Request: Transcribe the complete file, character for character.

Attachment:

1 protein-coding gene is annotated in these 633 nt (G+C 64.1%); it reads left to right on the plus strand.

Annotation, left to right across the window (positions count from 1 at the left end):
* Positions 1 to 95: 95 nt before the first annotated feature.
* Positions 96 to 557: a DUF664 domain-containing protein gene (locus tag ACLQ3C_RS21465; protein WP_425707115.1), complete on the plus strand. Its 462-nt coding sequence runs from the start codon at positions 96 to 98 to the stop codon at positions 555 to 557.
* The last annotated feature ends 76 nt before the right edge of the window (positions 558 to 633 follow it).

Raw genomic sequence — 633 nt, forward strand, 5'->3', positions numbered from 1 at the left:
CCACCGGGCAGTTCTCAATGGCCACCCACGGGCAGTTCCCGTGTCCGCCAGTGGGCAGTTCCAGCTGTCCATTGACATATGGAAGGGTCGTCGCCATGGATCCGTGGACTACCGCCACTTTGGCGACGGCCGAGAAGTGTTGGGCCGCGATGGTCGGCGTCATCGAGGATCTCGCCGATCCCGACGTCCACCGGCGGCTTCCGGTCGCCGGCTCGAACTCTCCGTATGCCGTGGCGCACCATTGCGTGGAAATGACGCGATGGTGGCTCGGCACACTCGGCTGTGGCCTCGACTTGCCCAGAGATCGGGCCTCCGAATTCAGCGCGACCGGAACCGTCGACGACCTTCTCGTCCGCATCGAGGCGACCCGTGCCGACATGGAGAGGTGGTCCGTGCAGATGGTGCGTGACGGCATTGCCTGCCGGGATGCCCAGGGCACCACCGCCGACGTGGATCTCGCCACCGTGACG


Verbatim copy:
1 protein-coding gene is annotated in these 633 nt (G+C 64.1%); it reads left to right on the plus strand.

Annotation, left to right across the window (positions count from 1 at the left end):
* Positions 1 to 95: 95 nt before the first annotated feature.
* Positions 96 to 557: a DUF664 domain-containing protein gene (locus tag ACLQ3C_RS21465; protein WP_425707115.1), complete on the plus strand. Its 462-nt coding sequence runs from the start codon at positions 96 to 98 to the stop codon at positions 555 to 557.
* The last annotated feature ends 76 nt before the right edge of the window (positions 558 to 633 follow it).

Raw genomic sequence — 633 nt, forward strand, 5'->3', positions numbered from 1 at the left:
CCACCGGGCAGTTCTCAATGGCCACCCACGGGCAGTTCCCGTGTCCGCCAGTGGGCAGTTCCAGCTGTCCATTGACATATGGAAGGGTCGTCGCCATGGATCCGTGGACTACCGCCACTTTGGCGACGGCCGAGAAGTGTTGGGCCGCGATGGTCGGCGTCATCGAGGATCTCGCCGATCCCGACGTCCACCGGCGGCTTCCGGTCGCCGGCTCGAACTCTCCGTATGCCGTGGCGCACCATTGCGTGGAAATGACGCGATGGTGGCTCGGCACACTCGGCTGTGGCCTCGACTTGCCCAGAGATCGGGCCTCCGAATTCAGCGCGACCGGAACCGTCGACGACCTTCTCGTCCGCATCGAGGCGACCCGTGCCGACATGGAGAGGTGGTCCGTGCAGATGGTGCGTGACGGCATTGCCTGCCGGGATGCCCAGGGCACCACCGCCGACGTGGATCTCGCCACCGTGACG